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THE

NEGOTIABLE
INSTRUMENT
S ACT 1881

NATURE AND KINDS OF


NEGOTIABLE INSTRUMENTS

Meaning of Negotiable
Instruments
o According to the Section 13 of the
Act, a negotiable instrument
means, a promissory note, bill of
exchange or cheque payable
either to order or bearer, whether
the words order or bearer
appear on the instrument or not

It

must be transferable by
delivery or by endorsement and
delivery.
The property in it must pass to a
bona fide transferee for value,
free from any defect in the title of
the transferor.
The holder must be able to sue
upon it in his own name

ESSENTIAL CHARACTERISTICS OF A NEGOTIABLE


INSTRUMENT
(i)
(ii)
(iii)
(iv)
(a)
(b)
(c)
(d)
(e)
(f)
(g)
(h)

Free transferability
Holders title free from defects
Recovery
Presumptions of Sections 118 and 119
Date
Time of acceptance
Time of transfer
Order of endorsements
Stamp
Holder in due course
Consideration
Proof of protest

KINDS OF NEGOTIABLE
Negotiable

instruments by statute:
Promissory notes, Bills of exchange
and cheques.

Negotiable

instruments by usage:
Share warrants, Dock warrants, Bearer
bonds, Exchequer bills, Dividend
warrants, Circular notes, Bank
notes/drafts, Debentures, Government
Promissory notes, Railway receipts.

The

following are not negotiable


instruments:
(a) Bill of Lading is not a negotiable
instrument in the strictest sense.
(b) Share certificate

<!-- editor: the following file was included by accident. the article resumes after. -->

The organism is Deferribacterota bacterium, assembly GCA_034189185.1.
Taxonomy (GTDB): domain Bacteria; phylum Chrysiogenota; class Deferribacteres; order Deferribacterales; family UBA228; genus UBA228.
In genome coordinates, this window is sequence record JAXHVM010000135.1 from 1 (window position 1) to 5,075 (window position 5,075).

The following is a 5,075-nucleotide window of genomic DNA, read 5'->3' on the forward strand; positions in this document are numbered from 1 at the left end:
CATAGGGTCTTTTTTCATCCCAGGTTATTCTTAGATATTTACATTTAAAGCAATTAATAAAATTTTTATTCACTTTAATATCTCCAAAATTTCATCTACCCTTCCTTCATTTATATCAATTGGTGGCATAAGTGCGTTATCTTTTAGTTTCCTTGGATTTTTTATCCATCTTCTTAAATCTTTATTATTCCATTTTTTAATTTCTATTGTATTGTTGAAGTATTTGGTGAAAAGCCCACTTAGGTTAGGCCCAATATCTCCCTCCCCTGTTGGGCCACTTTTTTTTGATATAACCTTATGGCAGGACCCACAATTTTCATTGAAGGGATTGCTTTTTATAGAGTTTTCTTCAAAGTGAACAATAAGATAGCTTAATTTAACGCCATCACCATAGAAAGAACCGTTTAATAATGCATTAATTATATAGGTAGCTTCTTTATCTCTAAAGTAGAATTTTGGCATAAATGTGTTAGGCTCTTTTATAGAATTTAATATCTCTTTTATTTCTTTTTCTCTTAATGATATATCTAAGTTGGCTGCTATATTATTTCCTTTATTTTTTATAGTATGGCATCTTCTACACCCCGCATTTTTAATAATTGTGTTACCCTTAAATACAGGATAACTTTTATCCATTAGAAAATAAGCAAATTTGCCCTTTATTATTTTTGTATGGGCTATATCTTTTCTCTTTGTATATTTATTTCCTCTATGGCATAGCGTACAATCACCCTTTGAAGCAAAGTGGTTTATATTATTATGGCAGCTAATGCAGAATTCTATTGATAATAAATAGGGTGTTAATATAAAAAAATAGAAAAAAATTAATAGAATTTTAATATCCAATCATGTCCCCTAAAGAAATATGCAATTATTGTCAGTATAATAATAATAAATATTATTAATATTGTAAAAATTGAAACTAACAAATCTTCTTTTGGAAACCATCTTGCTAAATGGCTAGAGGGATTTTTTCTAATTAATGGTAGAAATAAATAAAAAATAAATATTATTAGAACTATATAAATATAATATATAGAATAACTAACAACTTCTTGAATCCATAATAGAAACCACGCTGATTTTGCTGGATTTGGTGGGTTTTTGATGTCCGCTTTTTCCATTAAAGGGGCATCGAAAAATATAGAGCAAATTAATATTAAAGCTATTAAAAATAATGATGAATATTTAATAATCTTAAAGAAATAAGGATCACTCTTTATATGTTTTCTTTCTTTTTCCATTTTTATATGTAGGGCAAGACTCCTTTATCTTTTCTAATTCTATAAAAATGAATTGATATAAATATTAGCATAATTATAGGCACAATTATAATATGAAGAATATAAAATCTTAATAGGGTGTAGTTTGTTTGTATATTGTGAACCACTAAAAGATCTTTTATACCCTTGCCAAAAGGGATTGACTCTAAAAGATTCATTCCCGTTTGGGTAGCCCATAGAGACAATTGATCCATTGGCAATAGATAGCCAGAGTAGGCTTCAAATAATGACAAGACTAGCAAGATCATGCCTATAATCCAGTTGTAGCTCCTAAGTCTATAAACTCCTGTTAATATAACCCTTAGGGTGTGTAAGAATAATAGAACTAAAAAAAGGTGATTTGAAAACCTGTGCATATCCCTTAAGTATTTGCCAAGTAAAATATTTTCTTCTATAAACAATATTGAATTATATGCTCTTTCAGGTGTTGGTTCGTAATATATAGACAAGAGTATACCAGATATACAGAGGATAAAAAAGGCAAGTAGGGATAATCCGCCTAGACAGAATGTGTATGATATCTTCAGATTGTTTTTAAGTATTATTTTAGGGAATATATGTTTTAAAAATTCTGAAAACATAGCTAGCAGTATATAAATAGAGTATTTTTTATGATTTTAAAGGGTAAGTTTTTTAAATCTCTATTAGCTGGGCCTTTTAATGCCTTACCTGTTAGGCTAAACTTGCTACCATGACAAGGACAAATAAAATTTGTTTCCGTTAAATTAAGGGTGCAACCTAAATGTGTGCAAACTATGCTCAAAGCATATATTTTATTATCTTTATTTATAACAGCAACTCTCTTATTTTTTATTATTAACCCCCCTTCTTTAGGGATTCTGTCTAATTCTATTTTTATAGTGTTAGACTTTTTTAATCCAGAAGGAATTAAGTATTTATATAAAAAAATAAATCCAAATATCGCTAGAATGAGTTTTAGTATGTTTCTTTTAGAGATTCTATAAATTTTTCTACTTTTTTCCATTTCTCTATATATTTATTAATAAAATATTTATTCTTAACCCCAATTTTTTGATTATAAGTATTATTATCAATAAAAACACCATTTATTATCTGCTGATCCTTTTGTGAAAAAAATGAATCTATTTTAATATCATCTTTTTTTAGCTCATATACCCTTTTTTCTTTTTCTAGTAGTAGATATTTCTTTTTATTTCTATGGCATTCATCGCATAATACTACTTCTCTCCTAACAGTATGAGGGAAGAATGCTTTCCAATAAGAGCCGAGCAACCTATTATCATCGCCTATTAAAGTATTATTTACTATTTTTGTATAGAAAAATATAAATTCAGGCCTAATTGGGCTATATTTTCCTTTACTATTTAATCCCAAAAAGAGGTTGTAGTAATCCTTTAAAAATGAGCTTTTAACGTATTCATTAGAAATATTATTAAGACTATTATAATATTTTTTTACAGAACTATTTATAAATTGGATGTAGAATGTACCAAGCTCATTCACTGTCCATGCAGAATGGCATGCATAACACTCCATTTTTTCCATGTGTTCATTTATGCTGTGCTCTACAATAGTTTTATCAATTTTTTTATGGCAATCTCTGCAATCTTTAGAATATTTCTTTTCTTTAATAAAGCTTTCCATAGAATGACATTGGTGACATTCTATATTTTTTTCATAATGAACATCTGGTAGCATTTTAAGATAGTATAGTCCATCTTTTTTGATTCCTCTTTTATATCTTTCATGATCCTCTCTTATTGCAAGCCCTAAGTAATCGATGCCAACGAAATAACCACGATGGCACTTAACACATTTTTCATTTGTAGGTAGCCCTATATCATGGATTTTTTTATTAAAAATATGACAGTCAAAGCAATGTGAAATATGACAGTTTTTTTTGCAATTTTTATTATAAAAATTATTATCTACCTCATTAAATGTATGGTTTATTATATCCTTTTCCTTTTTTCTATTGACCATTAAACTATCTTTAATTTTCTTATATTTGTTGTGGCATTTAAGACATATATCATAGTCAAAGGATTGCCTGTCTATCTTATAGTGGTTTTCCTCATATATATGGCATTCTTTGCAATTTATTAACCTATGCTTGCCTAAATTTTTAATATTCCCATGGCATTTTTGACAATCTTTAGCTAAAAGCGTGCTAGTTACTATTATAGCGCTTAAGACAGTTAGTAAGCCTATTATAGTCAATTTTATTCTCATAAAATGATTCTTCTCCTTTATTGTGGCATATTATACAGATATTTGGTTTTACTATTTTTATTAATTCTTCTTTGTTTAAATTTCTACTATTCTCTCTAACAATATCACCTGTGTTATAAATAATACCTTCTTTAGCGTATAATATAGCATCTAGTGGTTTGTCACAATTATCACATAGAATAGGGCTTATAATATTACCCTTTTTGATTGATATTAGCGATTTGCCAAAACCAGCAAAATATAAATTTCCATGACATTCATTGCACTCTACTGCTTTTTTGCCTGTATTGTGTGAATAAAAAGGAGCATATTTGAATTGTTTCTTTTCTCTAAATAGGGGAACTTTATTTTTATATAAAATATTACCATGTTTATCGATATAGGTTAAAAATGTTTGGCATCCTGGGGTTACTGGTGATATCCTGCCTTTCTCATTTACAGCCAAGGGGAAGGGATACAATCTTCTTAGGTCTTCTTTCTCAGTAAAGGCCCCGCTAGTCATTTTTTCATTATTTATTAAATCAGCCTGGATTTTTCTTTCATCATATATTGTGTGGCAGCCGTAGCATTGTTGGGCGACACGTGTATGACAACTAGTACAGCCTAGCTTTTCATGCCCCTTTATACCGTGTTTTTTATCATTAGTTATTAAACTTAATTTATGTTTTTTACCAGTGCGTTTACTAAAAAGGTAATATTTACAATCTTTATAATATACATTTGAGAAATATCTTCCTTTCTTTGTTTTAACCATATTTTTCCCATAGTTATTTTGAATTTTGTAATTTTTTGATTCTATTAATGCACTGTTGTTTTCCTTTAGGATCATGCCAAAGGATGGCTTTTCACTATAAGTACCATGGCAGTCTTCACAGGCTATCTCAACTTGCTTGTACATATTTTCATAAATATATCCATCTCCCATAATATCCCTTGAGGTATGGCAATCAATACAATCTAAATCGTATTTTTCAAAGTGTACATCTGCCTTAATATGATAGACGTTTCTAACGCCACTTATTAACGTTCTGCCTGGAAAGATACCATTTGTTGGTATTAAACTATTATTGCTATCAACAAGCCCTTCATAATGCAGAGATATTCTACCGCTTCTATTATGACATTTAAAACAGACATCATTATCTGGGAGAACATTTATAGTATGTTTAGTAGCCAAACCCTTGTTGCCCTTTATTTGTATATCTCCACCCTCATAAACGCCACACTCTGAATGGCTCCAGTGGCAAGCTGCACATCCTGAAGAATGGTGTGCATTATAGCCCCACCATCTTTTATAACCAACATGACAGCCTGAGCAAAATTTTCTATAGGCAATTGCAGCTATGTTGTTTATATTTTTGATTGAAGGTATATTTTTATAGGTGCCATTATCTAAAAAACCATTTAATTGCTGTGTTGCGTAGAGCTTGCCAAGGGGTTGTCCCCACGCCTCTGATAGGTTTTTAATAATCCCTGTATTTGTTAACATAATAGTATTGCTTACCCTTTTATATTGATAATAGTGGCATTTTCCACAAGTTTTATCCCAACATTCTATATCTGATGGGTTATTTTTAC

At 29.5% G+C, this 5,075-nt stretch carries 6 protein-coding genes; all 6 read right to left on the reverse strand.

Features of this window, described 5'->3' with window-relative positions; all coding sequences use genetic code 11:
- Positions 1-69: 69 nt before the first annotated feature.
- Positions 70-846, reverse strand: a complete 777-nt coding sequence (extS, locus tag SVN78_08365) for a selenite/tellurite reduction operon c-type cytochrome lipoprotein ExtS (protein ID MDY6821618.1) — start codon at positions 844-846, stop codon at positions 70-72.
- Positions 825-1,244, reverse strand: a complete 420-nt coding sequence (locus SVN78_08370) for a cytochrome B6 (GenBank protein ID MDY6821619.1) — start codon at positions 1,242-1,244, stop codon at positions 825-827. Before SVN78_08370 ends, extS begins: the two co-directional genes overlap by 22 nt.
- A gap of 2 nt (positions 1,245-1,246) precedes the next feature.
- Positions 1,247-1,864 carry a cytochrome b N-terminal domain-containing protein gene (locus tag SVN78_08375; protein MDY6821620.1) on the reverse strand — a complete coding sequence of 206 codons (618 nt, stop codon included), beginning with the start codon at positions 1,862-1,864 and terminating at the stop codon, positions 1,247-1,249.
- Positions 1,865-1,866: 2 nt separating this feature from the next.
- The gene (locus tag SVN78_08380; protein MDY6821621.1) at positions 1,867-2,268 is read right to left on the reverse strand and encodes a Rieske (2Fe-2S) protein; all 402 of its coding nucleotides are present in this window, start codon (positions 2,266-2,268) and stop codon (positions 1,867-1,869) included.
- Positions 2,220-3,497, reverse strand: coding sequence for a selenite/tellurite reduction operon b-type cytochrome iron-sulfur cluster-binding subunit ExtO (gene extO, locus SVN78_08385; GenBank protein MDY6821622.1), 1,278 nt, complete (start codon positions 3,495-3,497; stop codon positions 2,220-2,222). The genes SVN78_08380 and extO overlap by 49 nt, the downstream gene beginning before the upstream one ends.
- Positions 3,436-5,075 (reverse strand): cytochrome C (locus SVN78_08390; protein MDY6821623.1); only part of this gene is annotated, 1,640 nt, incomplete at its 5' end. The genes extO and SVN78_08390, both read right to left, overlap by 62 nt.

(c) I.O.U.
(d) Money orders
(e) Postal orders

PROMISSORY NOTE
Section

4 defines a Promissory
note as an instrument in writing
(not being a bank note or a
currency note) containing an
unconditional undertaking, signed
by the maker, to pay a sum of
money only to, or the order of, a
certain person, or to the bearer of
the instrument.

CHARACTERISTICS OF A
PROMISSORY NOTE
Instrument in writing
Promise to pay
The promise to pay must be unconditional
Signed by the maker
Certainty of the parties
Certain sum of money
The promise must relate to the payment of money
only
Other formalities like stamp, date place,
consideration
It may be payable on demand or after a definite
period of time
It cannot be made payable to bearer on demand

SPECIMEN OF A PROMISSORY NOTE


Rs. 5000

Bombay
July 11, 2006

Three months after date, I promise to pay Dr. S.P.


Narang or order the sum of Rupees Five
Thousand, for value received.
To,
Dr. S.P. Narang
3, Lodi Road
N. Delhi 110003

(Stamp)
Ram Gupta

PARTIES TO A PROMISSORY NOTE


Maker
Payee
Holder
Endorser
Endorsee

BILL OF EXCHANGE
Section

5 defines a bill of
exchange as, an instrument in
writing containing an
unconditional order, signed by the
maker, directing a certain person
to pay a certain sum of money
only to, or to the order of a
certain person or to the bearer of
the instrument.

PARTIES TO A BILL EXCHANGE


1.
2.
3.
4.
5.
6.

Drawer
Drawee
Drawee in - case - of need
Acceptor for honour
The payee
The holder

ESSENTIAL CHARACTERISTICS OF A
BILL OF EXCHANGE
It

must be in writing.
It must contain an order to pay.
The order must be unconditional.
The order must be to pay money only.
The sum payable must be certain.
It must be signed by the drawer, and
dated.
The drawer, drawee, and payee must
be certain.
It must be properly stamped.

SPECIMEN OF A BILL EXCHANGE


[PAYABLE ON DEMAND
Rs. 5000 Bombay
July 11, 2006
On demand, pay Dr. S. P. Narang or order the
sum of Rupees Five Thousand only, for value
received.
To

Accepted
(Stamp)
Ram Gupta
Dr. S.P. Narang
3, Lodi Road
N. Delhi 110003

QUALIFIED ACCEPTANCE
If

acceptance is made dependent on


the happening of an event.
If no place of payment has been
specified, it undertakes to make the
payment at a specified place. Where a
place of payment has been specified,
if the acceptor undertakes to pay at